Saturday, December 2, 2023
Immigrant Stories

Meet the Bhojwani Family

By Petrina D’Souza, 23 Jul, 2019

    "Don’t look with rose-coloured specs and compare what you had “back home” with your new life as this would be to ignore why you moved in the first place!"

    Tirithdas “Mohan” Bhojwani is a retired civil servant

    Vimla “Rani” Bhojwani calls herself the ‘professional nani’

    Their daughter Usha Purewal is a Human Resources Manager

    In 2017, Tirithdas Bhojwani, fondly known as Mohan, moved to Vancouver, British Columbia, with his wife, Vimla (Rani to loved ones), from London, United Kingdom. “Our daughter, our only child, Usha emigrated to Canada with her husband and young kids in July 2005 and asked us to join them,” shares Tirithdas who made a few trips to Canada with Vimla to visit their daughter.

    The couple were always impressed with Canada and Canadian people but felt that being older and having an established circle of friends and many family members in the U.K. would make it hard to settle here. “We liked the wide open spaces, larger houses and the fact that our daughter, son-in-law and grandchildren seemed less stressed than their contemporaries in the U.K.,” says Tirithdas, a retired civil servant. After much deliberation, they actually moved in July 2017. “I missed seeing my only grandchildren growing up and when we finally emigrated I feel that my life is complete and happy,” says Vimla.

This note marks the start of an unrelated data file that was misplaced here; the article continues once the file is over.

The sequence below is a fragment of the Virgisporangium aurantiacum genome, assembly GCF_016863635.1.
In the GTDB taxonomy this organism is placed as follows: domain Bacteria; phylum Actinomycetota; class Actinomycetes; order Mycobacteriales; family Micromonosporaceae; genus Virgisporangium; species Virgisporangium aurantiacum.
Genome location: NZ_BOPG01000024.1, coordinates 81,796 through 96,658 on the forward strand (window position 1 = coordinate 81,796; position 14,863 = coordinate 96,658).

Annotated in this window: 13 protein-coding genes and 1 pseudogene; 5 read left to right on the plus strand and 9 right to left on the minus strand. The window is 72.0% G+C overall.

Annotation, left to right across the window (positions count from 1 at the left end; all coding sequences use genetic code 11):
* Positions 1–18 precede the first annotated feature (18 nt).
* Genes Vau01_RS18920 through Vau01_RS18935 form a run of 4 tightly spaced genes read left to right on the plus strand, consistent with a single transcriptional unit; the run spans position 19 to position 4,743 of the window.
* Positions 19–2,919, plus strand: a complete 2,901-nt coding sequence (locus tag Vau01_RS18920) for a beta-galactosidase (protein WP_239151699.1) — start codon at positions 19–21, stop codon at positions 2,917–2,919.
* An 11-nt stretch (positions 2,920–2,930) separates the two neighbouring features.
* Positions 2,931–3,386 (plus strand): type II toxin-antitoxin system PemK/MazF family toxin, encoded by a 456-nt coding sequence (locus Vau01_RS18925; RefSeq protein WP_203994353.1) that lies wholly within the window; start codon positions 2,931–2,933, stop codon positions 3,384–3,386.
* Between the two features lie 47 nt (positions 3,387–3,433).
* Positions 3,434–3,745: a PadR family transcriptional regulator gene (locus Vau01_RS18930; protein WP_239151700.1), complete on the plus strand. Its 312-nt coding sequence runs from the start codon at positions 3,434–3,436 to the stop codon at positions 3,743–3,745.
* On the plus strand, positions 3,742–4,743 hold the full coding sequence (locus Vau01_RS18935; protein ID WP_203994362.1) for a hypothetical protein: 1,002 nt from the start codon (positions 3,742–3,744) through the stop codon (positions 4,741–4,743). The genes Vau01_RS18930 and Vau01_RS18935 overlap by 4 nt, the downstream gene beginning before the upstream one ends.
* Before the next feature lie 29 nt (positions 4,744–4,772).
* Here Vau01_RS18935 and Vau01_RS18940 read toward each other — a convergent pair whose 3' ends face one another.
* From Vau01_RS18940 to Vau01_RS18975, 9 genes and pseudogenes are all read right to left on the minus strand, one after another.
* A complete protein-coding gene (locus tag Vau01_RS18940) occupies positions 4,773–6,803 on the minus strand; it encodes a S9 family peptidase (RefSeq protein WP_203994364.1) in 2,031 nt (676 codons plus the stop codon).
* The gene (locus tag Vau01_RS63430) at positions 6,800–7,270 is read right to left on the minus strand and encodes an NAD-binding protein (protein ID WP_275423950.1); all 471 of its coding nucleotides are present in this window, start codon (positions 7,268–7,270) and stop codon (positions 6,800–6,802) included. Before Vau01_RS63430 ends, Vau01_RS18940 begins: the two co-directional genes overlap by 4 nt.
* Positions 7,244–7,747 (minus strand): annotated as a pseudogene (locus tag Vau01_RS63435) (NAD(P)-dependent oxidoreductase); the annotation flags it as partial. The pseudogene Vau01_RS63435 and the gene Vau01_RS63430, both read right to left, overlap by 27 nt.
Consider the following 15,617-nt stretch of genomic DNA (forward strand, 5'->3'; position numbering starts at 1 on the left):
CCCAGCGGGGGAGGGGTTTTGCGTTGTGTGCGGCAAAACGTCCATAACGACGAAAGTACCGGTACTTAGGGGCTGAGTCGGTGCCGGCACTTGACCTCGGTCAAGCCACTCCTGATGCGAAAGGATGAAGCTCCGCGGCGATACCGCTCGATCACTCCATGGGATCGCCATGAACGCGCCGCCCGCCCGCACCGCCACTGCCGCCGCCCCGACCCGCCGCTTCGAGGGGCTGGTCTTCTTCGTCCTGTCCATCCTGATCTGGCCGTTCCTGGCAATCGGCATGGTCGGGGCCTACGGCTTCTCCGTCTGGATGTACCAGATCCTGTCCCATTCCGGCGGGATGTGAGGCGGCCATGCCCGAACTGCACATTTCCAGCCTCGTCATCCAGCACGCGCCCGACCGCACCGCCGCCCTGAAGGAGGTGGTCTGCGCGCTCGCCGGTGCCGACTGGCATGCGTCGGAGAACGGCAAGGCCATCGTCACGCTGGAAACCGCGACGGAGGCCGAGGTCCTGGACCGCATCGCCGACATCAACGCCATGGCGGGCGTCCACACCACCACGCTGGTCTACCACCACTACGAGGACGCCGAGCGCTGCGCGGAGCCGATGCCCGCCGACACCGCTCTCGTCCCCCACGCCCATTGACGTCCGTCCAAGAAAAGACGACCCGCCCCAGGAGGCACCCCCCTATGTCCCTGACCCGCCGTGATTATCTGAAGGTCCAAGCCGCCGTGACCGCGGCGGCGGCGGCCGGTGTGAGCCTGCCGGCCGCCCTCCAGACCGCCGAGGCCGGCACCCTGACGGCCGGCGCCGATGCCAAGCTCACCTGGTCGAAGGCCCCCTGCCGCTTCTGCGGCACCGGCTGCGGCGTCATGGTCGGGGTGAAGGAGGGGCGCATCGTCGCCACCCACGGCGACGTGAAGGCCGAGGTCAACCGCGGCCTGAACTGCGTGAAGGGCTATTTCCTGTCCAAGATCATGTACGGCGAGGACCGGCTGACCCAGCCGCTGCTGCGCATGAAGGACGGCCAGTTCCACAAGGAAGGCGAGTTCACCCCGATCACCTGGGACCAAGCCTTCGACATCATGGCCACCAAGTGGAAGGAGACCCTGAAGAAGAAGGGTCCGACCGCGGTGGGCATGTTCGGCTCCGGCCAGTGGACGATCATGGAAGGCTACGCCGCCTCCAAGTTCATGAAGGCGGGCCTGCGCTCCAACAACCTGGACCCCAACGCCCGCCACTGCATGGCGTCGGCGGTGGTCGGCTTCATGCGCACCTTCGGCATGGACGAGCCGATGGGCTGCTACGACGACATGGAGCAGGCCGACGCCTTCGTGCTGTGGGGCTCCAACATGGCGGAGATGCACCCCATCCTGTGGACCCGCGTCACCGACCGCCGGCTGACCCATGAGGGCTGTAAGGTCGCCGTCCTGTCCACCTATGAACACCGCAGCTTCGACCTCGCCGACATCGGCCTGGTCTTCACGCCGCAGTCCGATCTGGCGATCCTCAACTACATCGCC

Having visited Canada a couple of times before settling down in the country, the Bhojwanis did not take long to get accustomed to the surroundings. “My wife and I had been visiting Canada for about three months every summer since 2005 so by the time we actually emigrated in 2017 we had “lived” in Canada for about three years!” Tirithdas explains.

    From their first trip they made friends at a local Hindu temple in Surrey and with each subsequent visit they would reacquaint themselves with their Canadian circle of friends. “We were lucky as we were able to expand our circle friends and they were prepared to add us to their social events. My wife and I are now volunteers with various groups and help with events mostly with regards to my violin playing and singing of devotional songs,” adds Tirithdas. Vimla on the other hand states that she enjoyed living in Canada right from the beginning. “I was used to Canada from day one! I love the wide open spaces, the peaceful nature of Canadians and the opportunity to avoid the stress of the hectic pace of London.”

    The elderly couple is grateful to be living with their family. Tirithdas appreciates the friends he has made and has also recently started a small musical ensemble that meets on a regular basis to play classical Hindi music and sing together. “I play the violin and bagpipes which I have done for over 50 years. We also host pot luck dinners with our friends and we both took up positions with the BC Shindi Society which holds events to retain the language and culture for future generations,” says Tirithdas happily.